Long and winding road
Assimilating into a new school is tough; being in one that accommodates special needs, like Washington State’s School for the Blind, is indispensable for student success. Abby Griffith was given tools to grow and thrive physically, mentally and emotionally.
Clark College’s close proximity to Washington’s School for the Blind—it’s location within walking distance of the main campus—makes access to the dream of college a reality.
Today, Griffith is in her second year at Clark after having graduated high school from the School for the Blind and taking college preparatory courses at Clark. This year she began college-level courses like English. Ambitions of teaching the visually impaired are driving her pursuit of education. She also talks to her birth mother on the phone regularly and sees her 16-year-old brother who lives with their adopted mother in Ridgefield and her 18-year-old brother who lives in Oregon.
She lives in a dormitory at the School for the Blind and is enrolled in an independent living program that coaches her on self-reliant activities like grocery shopping, cooking and cleaning.
Living independently means she walks to class, takes the bus, shops at the local grocery store and solves a myriad of daily challenges, such as uneven sidewalks and unfamiliar places.
Though Clark’s campus has many features that comply with the Americans with Disabilities Act to assist the visually impaired, it’s still tough to navigate the campus, according to Griffith.
“It’s way challenging for non-sighted people,” said Griffith adding that she relies primarily on her memory and the landscaping to find her way.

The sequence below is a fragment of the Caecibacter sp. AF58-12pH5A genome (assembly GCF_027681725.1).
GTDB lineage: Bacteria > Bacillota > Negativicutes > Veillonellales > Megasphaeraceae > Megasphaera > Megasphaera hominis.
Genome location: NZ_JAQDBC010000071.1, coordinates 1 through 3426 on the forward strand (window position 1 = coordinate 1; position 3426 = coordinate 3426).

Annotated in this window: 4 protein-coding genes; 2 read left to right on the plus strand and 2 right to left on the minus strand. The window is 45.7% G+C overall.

It took her about two months of practice and learning from her mistakes to understand the layout between the buildings when she first set foot on campus.
“There are so many sidewalks, I get lost all the time,” she said.
Some tricks she uses are to feel the grass or other landscape features at the edge of the sidewalk to alert her that Hanna Hall is close by. Or the week before class starts, Griffith repeatedly walks the routes she will travel from building to building, locking the feel of the ground, its rise or fall, into her memory. Then she enters the building, counting the doorways, touching the braille signage until she finds the room in which her class will be held. Sometimes what she finds makes her laugh, like the Braille sign affixed to her English classroom in the Applied Arts building that is misspelled.
“When the season changes the land feels different. I usually still know the route, but it’s not easy,” she said, adding “We (non-sighted) do four or five times more than sighted people do.”
Clark’s resources for students with special needs are focused on assuring that students receive equal access to services and programs. Its Disability Services Department is dedicated to making sure blind students, for example, receive verbal translation of what instructors write on boards in the classroom. Furthermore, these students qualify for extended testing time so they can use technology or have another person assist them with reading written exams.
Griffith has multiple modern electronic or tried-and-true resources at her disposal for learning such as a Perkins Brailler machine that creates the embossed markings of Braille on a heavy sheet of paper.
Learning by using this technology and having access to quality education, in combination with the School for the Blind’s independent living training, has boosted the confidence of this 21 year old. She holds fast to future plans of renting an apartment and working as a teacher.
The snake encounter that one hot African afternoon may have stolen her ability to see, but it did not rob Griffith of her spirit and tenacity. She’s confident she will one day be a Clark alumna and a contributing member of her community.